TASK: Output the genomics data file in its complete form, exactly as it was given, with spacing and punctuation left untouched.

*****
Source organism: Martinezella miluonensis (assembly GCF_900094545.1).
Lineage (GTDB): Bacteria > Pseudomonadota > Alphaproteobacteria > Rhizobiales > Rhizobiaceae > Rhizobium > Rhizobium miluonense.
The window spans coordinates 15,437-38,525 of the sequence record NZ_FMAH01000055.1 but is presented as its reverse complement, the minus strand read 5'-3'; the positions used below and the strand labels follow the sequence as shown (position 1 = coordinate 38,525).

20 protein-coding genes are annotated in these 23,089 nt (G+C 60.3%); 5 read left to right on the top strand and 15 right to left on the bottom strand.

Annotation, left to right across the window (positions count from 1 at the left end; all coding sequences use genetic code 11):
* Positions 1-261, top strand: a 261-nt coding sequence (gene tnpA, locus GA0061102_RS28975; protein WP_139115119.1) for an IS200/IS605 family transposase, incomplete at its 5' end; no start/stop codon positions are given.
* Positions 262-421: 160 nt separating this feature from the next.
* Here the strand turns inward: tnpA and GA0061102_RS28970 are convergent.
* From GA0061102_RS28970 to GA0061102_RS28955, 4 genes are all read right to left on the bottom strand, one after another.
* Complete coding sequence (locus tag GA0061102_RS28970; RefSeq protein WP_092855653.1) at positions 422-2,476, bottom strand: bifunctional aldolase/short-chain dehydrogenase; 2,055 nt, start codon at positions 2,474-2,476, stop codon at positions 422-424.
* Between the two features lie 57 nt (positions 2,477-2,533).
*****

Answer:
Source organism: Martinezella miluonensis (assembly GCF_900094545.1).
Lineage (GTDB): Bacteria > Pseudomonadota > Alphaproteobacteria > Rhizobiales > Rhizobiaceae > Rhizobium > Rhizobium miluonense.
The window spans coordinates 15,437-38,525 of the sequence record NZ_FMAH01000055.1 but is presented as its reverse complement, the minus strand read 5'-3'; the positions used below and the strand labels follow the sequence as shown (position 1 = coordinate 38,525).

20 protein-coding genes are annotated in these 23,089 nt (G+C 60.3%); 5 read left to right on the top strand and 15 right to left on the bottom strand.

Annotation, left to right across the window (positions count from 1 at the left end; all coding sequences use genetic code 11):
* Positions 1-261, top strand: a 261-nt coding sequence (gene tnpA, locus GA0061102_RS28975; protein WP_139115119.1) for an IS200/IS605 family transposase, incomplete at its 5' end; no start/stop codon positions are given.
* Positions 262-421: 160 nt separating this feature from the next.
* Here the strand turns inward: tnpA and GA0061102_RS28970 are convergent.
* From GA0061102_RS28970 to GA0061102_RS28955, 4 genes are all read right to left on the bottom strand, one after another.
* Complete coding sequence (locus tag GA0061102_RS28970; RefSeq protein WP_092855653.1) at positions 422-2,476, bottom strand: bifunctional aldolase/short-chain dehydrogenase; 2,055 nt, start codon at positions 2,474-2,476, stop codon at positions 422-424.
* Between the two features lie 57 nt (positions 2,477-2,533).